Satan is alive and well

THE DECEIVER. Our Daily Struggle with Satan. By Livio Fanzaga; translated from the Italian (Roman Catholic Books, P.O. Box 2286, Fort Collins, Colo. 80522, 2000), 234 pp. PB $22.95.

Temptation to evil is something that all men are subject to. The three sources are the world, the flesh and the devil. C.S. Lewis in his masterful Screwtape Letters describes in great detail how the devil tempts weak human beings to embrace evil under the appearance of good. Since man’s will is ordered necessarily to the good, when he chooses something forbidden by God, which is what we mean by sin, then he must choose it under some aspect of good. Thus the bank robber plans to buy many good things with the money he takes from others.

Fr. Livio Fanzaga, the author of The Deceiver, is well known in Italy. This book, which was recently translated into English, was a bestseller in Italy in 2000. He is also known well in Italy for his radio broadcasts. This book makes an excellent companion volume to Lewis’s Screwtape Letters. In twenty‑two chapters Fr. Fanzaga studies the tactics of Satan from many different angles.

Many of our contemporary Americans, living in a hedonistic and relativistic culture, do not believe in the existence of the devil. The reason for this is probably that they do not believe in God or they have a very distorted idea of who God is. But the devil or Satan is a truly existing, personal enemy of God and enemy of man. He is so full of hatred of good that he could be defined as hatred itself—in contrast to God who is the essence of goodness. Consequently, there is a perpetual struggle or war going on between Satan and his devils and God and his angels. Satan is mentioned often in the Bible and Fr. Fanzaga documents his statements about the devil by quoting Scripture often; he also refers to the magisterium of the Church, especially the Catechism of the Catholic Church. The existence of the devil, described in the Bible as a “liar” and the “prince of this world,” is a dogmatic teaching of the Catholic Church.

Modern atheists and unbelievers laugh at the mention of the devil, but his existence should be obvious to anyone who watches television regularly or reads the newspapers and news magazines. Terrorism, murders, thefts, deceptions, adulteries, fornication, homosexuality, abortion, same‑sex marriages, wars and so forth spell out various aspects of man’s inhumanity to man. The Bible says, and the Church repeats it, that Satan is behind much of this.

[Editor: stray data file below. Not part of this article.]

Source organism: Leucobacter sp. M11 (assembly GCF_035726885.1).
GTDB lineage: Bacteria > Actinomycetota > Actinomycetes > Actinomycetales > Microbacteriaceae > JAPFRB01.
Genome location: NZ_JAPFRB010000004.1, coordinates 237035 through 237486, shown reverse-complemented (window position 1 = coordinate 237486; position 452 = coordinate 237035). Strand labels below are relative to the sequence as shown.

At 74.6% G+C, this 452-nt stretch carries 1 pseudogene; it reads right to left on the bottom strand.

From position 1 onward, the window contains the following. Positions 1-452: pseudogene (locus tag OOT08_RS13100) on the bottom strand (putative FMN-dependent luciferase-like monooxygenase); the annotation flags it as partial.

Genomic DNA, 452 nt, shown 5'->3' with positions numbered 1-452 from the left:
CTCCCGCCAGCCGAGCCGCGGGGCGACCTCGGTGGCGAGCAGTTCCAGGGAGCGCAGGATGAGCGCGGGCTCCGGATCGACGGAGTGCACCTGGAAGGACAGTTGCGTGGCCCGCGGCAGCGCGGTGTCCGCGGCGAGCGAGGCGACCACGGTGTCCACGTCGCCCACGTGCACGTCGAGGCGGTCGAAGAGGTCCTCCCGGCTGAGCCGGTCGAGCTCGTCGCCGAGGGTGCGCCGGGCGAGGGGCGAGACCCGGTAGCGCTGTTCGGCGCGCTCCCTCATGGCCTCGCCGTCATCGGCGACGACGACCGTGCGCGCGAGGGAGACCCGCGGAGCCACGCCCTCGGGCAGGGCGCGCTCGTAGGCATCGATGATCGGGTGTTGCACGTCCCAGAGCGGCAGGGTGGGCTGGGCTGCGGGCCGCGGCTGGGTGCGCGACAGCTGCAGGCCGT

All of these evils involve sin which is a rejection of God and his grace. Those who reject God, like Judas, fall into the hands of the devil. If they die in the state of mortal sin, they go straight to hell. That is what the Church teaches, even though it is a scandal to many moderns and many Catholics also ignore it or reject it.

God has destined man for a supernatural end—the face-to-face vision of God for all eternity. Man’s true end is not in this world but in the next. So there is a tremendous struggle going on between God and Satan for the eternal destiny of immortal human beings.

What Fr. Fanzaga has done is to spell out in great detail how the devil works—how he tempts. He contrasts the temptation and fall of Adam and Eve in the Garden of Eden with the temptation of Jesus (the Second Adam) in the wilderness. The devil wins the first round but is totally defeated by Jesus in the second round.

The devil is powerful, he is active and he is everywhere, but his influence is not irresistible. He was defeated by Jesus on the Cross who merited the grace of eternal salvation of all mankind. The author rightly points out that the devil can tempt us, but he cannot force consent of the will. He can deceive but he cannot force. Only God has access to the free human will and he can influence it by his grace. So if one prays regularly, especially the Rosary, attends Mass and receives the Sacraments, he or she has little to fear from the devil. But the devil is patient and he waits to attack us at our weakest point. Therefore, one must be vigilant at all times and be faithful.

If you would like to know more about the tactics and strategy of the Satan, then I recommend this book as a companion to Screwtape Letters. It will be very helpful to confessors and spiritual directors.

Kenneth Baker, S.J.
Ramsey, N.J.

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